There are too many records around right now.  I think everyone knows it.  People are releasing albums that should only be demos or live performances just because the ability to do so has become so easy.  It makes it hard to let people know you aren’t just another band at the bottom of the barrel.  On the plus side it also makes me feel like I have more reason to challenge the bands on the label to do their best.  Because the only thing that is going to make Silber better than any of the thousand other labels is if we consistently only release great records.

16 - How do you see, in your point of view, the most creative scene in your country, as in the artistic aspect as in the business aspect? The political situation in USA, does it affect in the musical creation in the country?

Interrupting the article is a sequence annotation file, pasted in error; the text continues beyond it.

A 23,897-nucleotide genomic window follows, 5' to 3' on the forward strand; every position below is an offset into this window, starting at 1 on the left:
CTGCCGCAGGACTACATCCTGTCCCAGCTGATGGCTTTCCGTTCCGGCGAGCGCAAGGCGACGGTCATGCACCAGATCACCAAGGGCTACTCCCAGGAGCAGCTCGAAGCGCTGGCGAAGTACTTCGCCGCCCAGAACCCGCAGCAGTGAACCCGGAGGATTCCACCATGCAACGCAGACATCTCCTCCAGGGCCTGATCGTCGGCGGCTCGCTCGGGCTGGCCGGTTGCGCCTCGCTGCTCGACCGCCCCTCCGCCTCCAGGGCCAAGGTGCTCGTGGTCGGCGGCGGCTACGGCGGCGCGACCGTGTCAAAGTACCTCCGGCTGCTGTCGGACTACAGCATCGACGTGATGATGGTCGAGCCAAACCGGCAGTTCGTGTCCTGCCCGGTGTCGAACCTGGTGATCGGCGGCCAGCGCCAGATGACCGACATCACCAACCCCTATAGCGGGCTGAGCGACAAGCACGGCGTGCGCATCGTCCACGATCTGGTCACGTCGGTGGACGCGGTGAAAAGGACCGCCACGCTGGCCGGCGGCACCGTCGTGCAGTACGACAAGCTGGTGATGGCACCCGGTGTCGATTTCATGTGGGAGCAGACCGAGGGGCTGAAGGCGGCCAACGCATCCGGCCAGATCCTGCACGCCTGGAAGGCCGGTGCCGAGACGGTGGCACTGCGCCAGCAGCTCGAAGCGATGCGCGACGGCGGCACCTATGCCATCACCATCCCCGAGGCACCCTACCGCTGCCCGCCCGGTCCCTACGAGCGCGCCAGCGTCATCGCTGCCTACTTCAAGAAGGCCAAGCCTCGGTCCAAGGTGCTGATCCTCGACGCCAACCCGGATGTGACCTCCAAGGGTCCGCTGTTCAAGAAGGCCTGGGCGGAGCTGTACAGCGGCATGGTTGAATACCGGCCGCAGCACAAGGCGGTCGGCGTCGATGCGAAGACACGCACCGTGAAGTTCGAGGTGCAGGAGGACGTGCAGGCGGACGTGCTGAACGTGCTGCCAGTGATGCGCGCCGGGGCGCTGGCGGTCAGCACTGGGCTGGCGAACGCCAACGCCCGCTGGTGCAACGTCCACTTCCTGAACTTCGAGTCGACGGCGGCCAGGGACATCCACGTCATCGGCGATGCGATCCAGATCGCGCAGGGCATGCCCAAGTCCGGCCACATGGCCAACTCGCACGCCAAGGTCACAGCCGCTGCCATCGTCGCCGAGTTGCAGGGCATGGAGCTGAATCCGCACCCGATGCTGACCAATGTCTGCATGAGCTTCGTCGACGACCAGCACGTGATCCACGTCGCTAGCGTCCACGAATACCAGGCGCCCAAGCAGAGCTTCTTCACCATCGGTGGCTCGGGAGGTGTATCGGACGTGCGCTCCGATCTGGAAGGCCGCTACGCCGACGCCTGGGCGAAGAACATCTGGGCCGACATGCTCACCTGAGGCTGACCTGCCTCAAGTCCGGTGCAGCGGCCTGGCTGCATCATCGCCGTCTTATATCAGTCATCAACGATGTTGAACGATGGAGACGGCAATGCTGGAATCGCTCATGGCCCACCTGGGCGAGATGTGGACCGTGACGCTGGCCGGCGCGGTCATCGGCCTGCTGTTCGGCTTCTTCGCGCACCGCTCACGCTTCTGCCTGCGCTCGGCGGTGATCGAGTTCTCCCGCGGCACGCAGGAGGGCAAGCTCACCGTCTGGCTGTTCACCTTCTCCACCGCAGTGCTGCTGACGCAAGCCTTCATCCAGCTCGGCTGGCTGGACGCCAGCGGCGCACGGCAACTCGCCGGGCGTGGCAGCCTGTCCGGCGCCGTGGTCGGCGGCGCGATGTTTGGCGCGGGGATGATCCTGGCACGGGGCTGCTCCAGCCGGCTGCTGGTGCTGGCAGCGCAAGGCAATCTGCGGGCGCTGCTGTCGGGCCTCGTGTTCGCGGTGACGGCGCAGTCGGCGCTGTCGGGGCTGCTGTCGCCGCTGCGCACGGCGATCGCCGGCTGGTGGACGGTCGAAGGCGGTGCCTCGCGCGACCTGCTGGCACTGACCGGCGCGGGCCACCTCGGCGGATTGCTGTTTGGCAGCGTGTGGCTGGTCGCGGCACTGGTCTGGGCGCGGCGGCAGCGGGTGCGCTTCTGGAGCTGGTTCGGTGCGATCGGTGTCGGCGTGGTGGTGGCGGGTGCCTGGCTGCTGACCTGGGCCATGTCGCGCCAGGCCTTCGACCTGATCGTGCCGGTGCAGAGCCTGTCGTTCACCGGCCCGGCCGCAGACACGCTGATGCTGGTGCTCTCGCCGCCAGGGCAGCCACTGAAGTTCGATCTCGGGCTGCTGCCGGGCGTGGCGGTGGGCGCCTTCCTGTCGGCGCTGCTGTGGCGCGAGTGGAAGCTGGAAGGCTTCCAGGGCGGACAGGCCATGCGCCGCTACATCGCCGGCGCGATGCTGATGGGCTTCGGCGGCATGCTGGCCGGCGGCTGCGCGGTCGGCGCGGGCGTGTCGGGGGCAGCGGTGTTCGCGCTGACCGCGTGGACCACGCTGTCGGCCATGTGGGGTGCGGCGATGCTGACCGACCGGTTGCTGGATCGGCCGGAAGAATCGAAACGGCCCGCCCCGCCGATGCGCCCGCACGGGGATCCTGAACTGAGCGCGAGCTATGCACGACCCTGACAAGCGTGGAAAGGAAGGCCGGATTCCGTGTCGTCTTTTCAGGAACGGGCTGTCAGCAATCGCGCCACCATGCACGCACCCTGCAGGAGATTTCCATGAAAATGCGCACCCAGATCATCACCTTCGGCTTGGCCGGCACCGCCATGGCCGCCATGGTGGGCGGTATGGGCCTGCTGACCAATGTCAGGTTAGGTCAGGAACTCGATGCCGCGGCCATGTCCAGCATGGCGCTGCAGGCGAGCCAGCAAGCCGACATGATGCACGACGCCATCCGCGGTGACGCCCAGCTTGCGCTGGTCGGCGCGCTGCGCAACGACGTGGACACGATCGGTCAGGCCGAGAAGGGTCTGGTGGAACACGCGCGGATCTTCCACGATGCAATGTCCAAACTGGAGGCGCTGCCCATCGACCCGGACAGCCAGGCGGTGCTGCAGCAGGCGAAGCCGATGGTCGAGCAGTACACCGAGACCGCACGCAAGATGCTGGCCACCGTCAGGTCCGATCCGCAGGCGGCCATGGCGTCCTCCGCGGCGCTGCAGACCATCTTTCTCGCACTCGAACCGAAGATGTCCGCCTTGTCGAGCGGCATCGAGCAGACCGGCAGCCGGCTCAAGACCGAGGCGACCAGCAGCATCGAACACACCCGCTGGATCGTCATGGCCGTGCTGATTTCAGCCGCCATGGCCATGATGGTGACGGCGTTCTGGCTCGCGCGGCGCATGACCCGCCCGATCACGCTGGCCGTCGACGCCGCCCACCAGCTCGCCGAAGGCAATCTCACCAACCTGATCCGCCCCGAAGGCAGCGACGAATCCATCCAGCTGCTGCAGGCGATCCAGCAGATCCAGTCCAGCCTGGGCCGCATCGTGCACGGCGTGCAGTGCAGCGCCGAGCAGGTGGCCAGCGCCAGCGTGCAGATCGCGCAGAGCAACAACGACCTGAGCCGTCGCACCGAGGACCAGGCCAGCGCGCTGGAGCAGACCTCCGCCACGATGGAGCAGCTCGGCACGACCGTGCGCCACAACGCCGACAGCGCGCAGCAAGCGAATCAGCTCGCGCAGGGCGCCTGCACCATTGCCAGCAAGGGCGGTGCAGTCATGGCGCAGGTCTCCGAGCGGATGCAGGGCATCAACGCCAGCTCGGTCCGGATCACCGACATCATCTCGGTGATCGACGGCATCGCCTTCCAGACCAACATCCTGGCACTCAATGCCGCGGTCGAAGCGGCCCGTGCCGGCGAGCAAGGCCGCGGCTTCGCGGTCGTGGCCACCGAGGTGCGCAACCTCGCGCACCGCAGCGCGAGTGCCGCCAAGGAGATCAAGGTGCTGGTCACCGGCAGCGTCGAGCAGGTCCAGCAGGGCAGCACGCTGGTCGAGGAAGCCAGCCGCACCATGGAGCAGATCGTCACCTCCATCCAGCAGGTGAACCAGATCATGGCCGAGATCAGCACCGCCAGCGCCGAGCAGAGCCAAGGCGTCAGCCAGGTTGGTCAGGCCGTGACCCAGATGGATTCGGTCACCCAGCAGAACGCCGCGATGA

I think there is a lot of interesting stuff going on in this scene that is just starting to grow where post-rock is turning back into post punk & the people making it grew up on heavy metal guitar heroes.  Because the people are really good musicians & they’ve learned to be song writers hacking in more sophisticated styles & when the strip all the frills away it’s quite good.  I don’t know what you mean as far as creative in a business aspect, I guess maybe that’s supposed to be iTunes or something, but I think the most interesting thing going on is more & more living room shows in which people actually get paid.  The politics of the US to me do reflect on the music, but not in a democrat versus republican type debate.  I think that it’s reflected in that everyone is taught that the weak are always less right than the strong & so you should hide your problems & if anyone tries to do anything you should threaten them with violence.  That’s been the USA international policy for quite a while & it’s gotten pretty seeped into people’s personal & family values & the only way to start to turn it around is by intelligent people choosing to have babies & raise them properly.